The British monarchy has long been the focus of many variable adaptations, mostly featuring the proud kings of England, such as the legend of Arthur and his knights. But move over, fellas–Starz‘s upcoming historical-drama adaptation of The White Princess will have you bending the knee to the queens starting Sunday April 16.
Bitter betrayals, family rivalries, political scandals, and the plague run wild in this eight-part miniseries. But why get psyched about another British period piece? This lavish miniseries (based on a novel that is itself based on real life events) takes the phrase, “Behind every great man, there’s a great woman” to heart by presenting six strong female leads and plenty of supporting ladies, each with their own substantial motives.
For the past 30 years, history buff and fiction writer Philippa Gregory has taken the world by storm with her sensational, bestselling novels that give historic events a touch of romance and magic. But Gregory took historical fiction a step further by paying exact attention to the female figures often left forgotten or misunderstood.
You might be more familiar with The Other Boleyn Girl, which got its own film adaptation in 2008, starring a brilliant tag-team of Scarlett Johansson and Natalie Portman as the iconic Boleyn sisters. The 2013 book The White Princess, part of Gregory’s The Cousins’ War series (now expanded to The Plantagenet and Tudor Novels series), dates back even further, and ranks as one of the author’s most captivating novels thanks to its strong female POV.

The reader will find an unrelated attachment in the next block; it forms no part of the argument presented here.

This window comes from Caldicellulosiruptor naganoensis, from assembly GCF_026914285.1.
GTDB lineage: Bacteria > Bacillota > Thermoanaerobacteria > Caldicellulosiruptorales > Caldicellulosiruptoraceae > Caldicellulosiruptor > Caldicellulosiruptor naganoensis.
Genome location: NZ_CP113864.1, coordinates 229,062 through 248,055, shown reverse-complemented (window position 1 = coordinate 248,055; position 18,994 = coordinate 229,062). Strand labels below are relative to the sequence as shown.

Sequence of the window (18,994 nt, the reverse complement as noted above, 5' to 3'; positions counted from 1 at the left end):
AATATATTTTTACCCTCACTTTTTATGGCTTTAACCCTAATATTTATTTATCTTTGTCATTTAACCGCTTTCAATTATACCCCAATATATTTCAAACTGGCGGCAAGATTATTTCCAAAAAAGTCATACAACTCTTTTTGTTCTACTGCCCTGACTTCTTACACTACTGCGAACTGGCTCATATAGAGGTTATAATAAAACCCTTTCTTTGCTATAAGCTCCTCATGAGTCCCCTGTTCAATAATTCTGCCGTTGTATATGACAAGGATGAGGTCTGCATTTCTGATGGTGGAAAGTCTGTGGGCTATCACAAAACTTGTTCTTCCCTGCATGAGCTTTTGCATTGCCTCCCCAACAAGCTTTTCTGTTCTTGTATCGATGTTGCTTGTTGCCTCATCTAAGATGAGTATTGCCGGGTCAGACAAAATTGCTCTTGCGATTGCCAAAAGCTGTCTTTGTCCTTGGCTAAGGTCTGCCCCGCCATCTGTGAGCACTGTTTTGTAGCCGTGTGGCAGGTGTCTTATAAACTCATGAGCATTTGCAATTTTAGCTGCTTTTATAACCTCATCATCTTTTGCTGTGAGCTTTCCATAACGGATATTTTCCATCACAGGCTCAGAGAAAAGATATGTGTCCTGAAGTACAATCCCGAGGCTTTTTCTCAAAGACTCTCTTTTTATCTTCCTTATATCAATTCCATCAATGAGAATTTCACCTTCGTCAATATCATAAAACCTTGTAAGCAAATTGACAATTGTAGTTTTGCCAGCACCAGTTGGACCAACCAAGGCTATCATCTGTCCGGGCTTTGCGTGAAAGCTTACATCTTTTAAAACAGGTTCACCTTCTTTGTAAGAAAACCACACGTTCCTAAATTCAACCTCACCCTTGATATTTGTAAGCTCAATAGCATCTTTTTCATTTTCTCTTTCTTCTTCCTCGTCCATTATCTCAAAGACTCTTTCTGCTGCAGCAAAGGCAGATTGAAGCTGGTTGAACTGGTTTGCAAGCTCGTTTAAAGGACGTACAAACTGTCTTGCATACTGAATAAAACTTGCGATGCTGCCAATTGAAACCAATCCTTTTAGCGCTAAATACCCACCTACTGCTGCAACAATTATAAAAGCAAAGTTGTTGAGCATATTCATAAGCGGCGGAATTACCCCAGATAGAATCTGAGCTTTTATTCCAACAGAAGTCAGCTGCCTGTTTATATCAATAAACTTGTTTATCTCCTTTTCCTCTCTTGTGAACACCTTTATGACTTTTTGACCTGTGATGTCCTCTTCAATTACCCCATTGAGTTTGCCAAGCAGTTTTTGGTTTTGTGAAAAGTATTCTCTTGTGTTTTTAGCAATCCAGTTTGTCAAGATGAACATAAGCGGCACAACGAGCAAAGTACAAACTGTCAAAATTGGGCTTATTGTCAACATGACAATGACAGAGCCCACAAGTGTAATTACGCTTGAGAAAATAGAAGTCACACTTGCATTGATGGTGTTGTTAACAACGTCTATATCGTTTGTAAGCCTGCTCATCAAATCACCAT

GIF: Queen Bess of York/Tumblr
Author George R.R. Martin himself has often discussed his historical influences from past moments in time. Do a bit of digging and you’ll find that the Battle of the Bastards and a lot more are inspired by real life history, primarily the decades long War of the Roses and the following Cousins’ War. Just imagine if all the female characters, heroines and baddies alike. from the Song of Fire and Ice novels and HBO’s Game of Thrones series actually existed and had their own complex stories that very rarely saw the light of day. That’s exactly what happened during the 15th and 16th centuries, which is why The White Princess is not only flashy and fun but also important for strong onscreen female representation in the same vein as other historical dramas like Netflix’s The Crown and Starz’s Outlander.